Arresting God in Kathmandu by Samrat Upadhyay
Arresting God in Kathmandu is a fiction novel by Samrat Upadhyay published in 2001. Also his first novel, this book is a collection of nine short stories that deals with the story of love and relationships. All the stories tell different tale but with more or less similar themes.
It deals with the psychological perspectives of the characters dwelling into their social as well as sexual life. Most of the stories deal with the content like extra-marital affairs and some of them are quite unacceptable even in most of the so-called modern and forward societies of Nepal, especially the content of the story The Limping Bride.
Upadhyay usually touches the psychological and emotional aspect of human life reflecting the emotional and psychological situation of his characters. His stories are usually broad and might also be quite offensive for Nepali society, however, most of his stories reflect the reality and give accounts of the events happening in the society we live in making the stories more truthful and realistic.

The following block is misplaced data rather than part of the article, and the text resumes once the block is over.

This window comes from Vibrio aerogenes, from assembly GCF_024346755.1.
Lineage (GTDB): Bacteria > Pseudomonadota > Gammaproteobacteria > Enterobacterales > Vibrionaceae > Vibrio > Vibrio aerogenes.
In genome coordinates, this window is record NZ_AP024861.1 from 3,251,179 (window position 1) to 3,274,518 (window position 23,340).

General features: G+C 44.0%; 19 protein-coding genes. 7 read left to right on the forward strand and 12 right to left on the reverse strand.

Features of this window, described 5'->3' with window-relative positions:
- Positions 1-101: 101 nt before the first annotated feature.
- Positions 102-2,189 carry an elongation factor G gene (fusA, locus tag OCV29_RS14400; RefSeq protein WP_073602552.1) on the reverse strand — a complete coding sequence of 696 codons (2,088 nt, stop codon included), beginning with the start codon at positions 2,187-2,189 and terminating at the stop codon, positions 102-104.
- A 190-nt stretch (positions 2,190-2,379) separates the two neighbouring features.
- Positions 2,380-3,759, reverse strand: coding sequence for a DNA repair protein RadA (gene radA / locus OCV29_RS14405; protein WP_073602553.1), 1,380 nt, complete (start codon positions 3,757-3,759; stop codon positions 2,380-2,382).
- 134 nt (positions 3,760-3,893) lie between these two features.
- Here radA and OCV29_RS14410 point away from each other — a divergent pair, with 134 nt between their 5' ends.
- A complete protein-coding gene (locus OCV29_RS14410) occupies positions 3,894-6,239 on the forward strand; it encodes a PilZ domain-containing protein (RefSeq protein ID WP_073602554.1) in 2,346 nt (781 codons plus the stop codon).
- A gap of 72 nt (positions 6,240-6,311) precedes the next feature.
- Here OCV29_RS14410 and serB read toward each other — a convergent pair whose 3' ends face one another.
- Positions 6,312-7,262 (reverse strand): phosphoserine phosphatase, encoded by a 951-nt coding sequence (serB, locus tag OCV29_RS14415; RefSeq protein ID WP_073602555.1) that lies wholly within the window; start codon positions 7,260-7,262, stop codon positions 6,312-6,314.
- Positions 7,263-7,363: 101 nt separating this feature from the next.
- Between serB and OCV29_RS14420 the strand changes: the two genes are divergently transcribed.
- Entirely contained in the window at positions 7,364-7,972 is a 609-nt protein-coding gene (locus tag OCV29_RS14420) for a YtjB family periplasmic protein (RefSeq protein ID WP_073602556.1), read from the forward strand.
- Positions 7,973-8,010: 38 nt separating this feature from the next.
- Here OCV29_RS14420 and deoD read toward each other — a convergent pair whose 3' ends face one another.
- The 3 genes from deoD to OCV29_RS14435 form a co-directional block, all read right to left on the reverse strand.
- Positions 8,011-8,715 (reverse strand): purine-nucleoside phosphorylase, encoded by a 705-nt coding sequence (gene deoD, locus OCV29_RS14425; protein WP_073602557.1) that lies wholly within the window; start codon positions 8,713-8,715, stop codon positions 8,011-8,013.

The book has been translated into French and Greek. He also won the Whiting Writer’s Award for the book. Along with it, the book was picked for the 2001 Barnes and Noble Discover Great Writer Program. His stories have also been read live on National Public Radio and published widely as well as in Scribner’s Best of the Workshops and Best American Short Stories 1999.
Apart from being an award winning writer, Upadhyay is also a new generation Nepali writer whose stories are based on contemporary subject matters and issue. He has also penned three other books, The Guru of Love, The Royal Ghost and Buddha’s Orphan. Besides writing books, he also writes short stories and essays for various other publications. Arresting God in Kathmandu, is a good book describing, as the name suggests, the stories of people living in the Kathmandu valley.